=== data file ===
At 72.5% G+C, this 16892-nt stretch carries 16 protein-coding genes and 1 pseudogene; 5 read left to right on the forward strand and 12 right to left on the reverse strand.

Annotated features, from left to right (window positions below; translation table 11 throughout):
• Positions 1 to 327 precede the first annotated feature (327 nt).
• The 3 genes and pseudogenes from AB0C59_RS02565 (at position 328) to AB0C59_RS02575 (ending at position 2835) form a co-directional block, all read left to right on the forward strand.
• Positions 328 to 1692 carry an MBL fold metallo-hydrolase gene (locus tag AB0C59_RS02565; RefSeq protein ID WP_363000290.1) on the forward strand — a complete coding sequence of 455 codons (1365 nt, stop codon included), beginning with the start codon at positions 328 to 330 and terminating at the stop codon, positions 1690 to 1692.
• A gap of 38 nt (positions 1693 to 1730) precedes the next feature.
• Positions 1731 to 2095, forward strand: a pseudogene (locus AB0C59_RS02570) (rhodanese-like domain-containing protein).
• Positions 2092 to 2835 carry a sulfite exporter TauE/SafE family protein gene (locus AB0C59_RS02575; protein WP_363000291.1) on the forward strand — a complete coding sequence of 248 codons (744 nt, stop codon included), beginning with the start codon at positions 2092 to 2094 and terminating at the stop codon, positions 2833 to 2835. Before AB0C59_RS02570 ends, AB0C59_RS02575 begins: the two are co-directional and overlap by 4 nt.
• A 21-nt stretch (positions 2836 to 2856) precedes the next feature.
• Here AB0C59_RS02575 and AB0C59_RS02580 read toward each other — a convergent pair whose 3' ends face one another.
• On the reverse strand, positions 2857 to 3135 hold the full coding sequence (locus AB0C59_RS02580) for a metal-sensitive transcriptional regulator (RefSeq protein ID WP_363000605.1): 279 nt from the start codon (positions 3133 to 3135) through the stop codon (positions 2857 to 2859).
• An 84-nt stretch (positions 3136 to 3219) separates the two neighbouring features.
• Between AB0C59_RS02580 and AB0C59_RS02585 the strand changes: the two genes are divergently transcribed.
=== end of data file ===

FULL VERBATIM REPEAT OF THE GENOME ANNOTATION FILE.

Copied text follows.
At 72.5% G+C, this 16892-nt stretch carries 16 protein-coding genes and 1 pseudogene; 5 read left to right on the forward strand and 12 right to left on the reverse strand.

Annotated features, from left to right (window positions below; translation table 11 throughout):
• Positions 1 to 327 precede the first annotated feature (327 nt).
• The 3 genes and pseudogenes from AB0C59_RS02565 (at position 328) to AB0C59_RS02575 (ending at position 2835) form a co-directional block, all read left to right on the forward strand.
• Positions 328 to 1692 carry an MBL fold metallo-hydrolase gene (locus tag AB0C59_RS02565; RefSeq protein ID WP_363000290.1) on the forward strand — a complete coding sequence of 455 codons (1365 nt, stop codon included), beginning with the start codon at positions 328 to 330 and terminating at the stop codon, positions 1690 to 1692.
• A gap of 38 nt (positions 1693 to 1730) precedes the next feature.
• Positions 1731 to 2095, forward strand: a pseudogene (locus AB0C59_RS02570) (rhodanese-like domain-containing protein).
• Positions 2092 to 2835 carry a sulfite exporter TauE/SafE family protein gene (locus AB0C59_RS02575; protein WP_363000291.1) on the forward strand — a complete coding sequence of 248 codons (744 nt, stop codon included), beginning with the start codon at positions 2092 to 2094 and terminating at the stop codon, positions 2833 to 2835. Before AB0C59_RS02570 ends, AB0C59_RS02575 begins: the two are co-directional and overlap by 4 nt.
• A 21-nt stretch (positions 2836 to 2856) precedes the next feature.
• Here AB0C59_RS02575 and AB0C59_RS02580 read toward each other — a convergent pair whose 3' ends face one another.
• On the reverse strand, positions 2857 to 3135 hold the full coding sequence (locus AB0C59_RS02580) for a metal-sensitive transcriptional regulator (RefSeq protein ID WP_363000605.1): 279 nt from the start codon (positions 3133 to 3135) through the stop codon (positions 2857 to 2859).
• An 84-nt stretch (positions 3136 to 3219) separates the two neighbouring features.
• Between AB0C59_RS02580 and AB0C59_RS02585 the strand changes: the two genes are divergently transcribed.